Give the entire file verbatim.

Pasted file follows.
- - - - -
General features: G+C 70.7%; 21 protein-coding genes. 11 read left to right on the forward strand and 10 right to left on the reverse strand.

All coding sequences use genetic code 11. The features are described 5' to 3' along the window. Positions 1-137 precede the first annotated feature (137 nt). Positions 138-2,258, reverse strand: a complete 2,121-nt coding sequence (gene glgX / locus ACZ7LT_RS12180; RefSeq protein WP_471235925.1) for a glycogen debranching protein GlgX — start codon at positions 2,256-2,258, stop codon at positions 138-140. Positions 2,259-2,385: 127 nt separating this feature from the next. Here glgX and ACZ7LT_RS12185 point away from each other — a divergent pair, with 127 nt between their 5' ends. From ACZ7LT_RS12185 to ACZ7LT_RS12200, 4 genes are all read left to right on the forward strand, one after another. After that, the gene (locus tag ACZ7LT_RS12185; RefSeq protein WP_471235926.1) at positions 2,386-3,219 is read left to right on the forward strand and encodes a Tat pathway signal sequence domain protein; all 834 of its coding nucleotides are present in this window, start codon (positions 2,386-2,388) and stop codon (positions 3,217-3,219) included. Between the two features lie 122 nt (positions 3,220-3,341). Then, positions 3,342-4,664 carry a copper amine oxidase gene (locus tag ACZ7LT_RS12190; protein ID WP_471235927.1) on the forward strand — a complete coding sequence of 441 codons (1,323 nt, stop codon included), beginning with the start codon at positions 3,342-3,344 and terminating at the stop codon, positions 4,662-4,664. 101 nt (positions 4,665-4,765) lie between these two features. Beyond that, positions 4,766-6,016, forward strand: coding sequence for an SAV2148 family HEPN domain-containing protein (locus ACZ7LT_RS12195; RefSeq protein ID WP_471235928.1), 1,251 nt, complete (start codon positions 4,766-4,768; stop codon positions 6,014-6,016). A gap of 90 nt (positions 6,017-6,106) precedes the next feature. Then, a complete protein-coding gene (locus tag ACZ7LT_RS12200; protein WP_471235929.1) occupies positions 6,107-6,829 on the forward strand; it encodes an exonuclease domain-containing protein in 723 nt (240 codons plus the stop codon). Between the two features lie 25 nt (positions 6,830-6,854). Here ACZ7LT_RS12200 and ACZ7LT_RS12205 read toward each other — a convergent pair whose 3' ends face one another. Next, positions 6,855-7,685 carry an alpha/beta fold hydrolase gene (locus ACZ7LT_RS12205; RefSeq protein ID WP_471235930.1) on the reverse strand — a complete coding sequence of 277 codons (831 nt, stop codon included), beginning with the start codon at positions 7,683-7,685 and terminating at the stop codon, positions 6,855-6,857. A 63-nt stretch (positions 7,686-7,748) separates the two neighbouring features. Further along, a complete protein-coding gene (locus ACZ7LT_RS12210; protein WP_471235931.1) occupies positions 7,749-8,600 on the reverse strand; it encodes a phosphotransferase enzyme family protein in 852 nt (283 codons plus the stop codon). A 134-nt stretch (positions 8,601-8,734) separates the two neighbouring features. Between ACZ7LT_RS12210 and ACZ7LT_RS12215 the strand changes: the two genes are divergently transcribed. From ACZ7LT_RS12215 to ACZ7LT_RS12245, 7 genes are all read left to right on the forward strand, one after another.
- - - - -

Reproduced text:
General features: G+C 70.7%; 21 protein-coding genes. 11 read left to right on the forward strand and 10 right to left on the reverse strand.

All coding sequences use genetic code 11. The features are described 5' to 3' along the window. Positions 1-137 precede the first annotated feature (137 nt). Positions 138-2,258, reverse strand: a complete 2,121-nt coding sequence (gene glgX / locus ACZ7LT_RS12180; RefSeq protein WP_471235925.1) for a glycogen debranching protein GlgX — start codon at positions 2,256-2,258, stop codon at positions 138-140. Positions 2,259-2,385: 127 nt separating this feature from the next. Here glgX and ACZ7LT_RS12185 point away from each other — a divergent pair, with 127 nt between their 5' ends. From ACZ7LT_RS12185 to ACZ7LT_RS12200, 4 genes are all read left to right on the forward strand, one after another. After that, the gene (locus tag ACZ7LT_RS12185; RefSeq protein WP_471235926.1) at positions 2,386-3,219 is read left to right on the forward strand and encodes a Tat pathway signal sequence domain protein; all 834 of its coding nucleotides are present in this window, start codon (positions 2,386-2,388) and stop codon (positions 3,217-3,219) included. Between the two features lie 122 nt (positions 3,220-3,341). Then, positions 3,342-4,664 carry a copper amine oxidase gene (locus tag ACZ7LT_RS12190; protein ID WP_471235927.1) on the forward strand — a complete coding sequence of 441 codons (1,323 nt, stop codon included), beginning with the start codon at positions 3,342-3,344 and terminating at the stop codon, positions 4,662-4,664. 101 nt (positions 4,665-4,765) lie between these two features. Beyond that, positions 4,766-6,016, forward strand: coding sequence for an SAV2148 family HEPN domain-containing protein (locus ACZ7LT_RS12195; RefSeq protein ID WP_471235928.1), 1,251 nt, complete (start codon positions 4,766-4,768; stop codon positions 6,014-6,016). A gap of 90 nt (positions 6,017-6,106) precedes the next feature. Then, a complete protein-coding gene (locus tag ACZ7LT_RS12200; protein WP_471235929.1) occupies positions 6,107-6,829 on the forward strand; it encodes an exonuclease domain-containing protein in 723 nt (240 codons plus the stop codon). Between the two features lie 25 nt (positions 6,830-6,854). Here ACZ7LT_RS12200 and ACZ7LT_RS12205 read toward each other — a convergent pair whose 3' ends face one another. Next, positions 6,855-7,685 carry an alpha/beta fold hydrolase gene (locus ACZ7LT_RS12205; RefSeq protein ID WP_471235930.1) on the reverse strand — a complete coding sequence of 277 codons (831 nt, stop codon included), beginning with the start codon at positions 7,683-7,685 and terminating at the stop codon, positions 6,855-6,857. A 63-nt stretch (positions 7,686-7,748) separates the two neighbouring features. Further along, a complete protein-coding gene (locus ACZ7LT_RS12210; protein WP_471235931.1) occupies positions 7,749-8,600 on the reverse strand; it encodes a phosphotransferase enzyme family protein in 852 nt (283 codons plus the stop codon). A 134-nt stretch (positions 8,601-8,734) separates the two neighbouring features. Between ACZ7LT_RS12210 and ACZ7LT_RS12215 the strand changes: the two genes are divergently transcribed. From ACZ7LT_RS12215 to ACZ7LT_RS12245, 7 genes are all read left to right on the forward strand, one after another.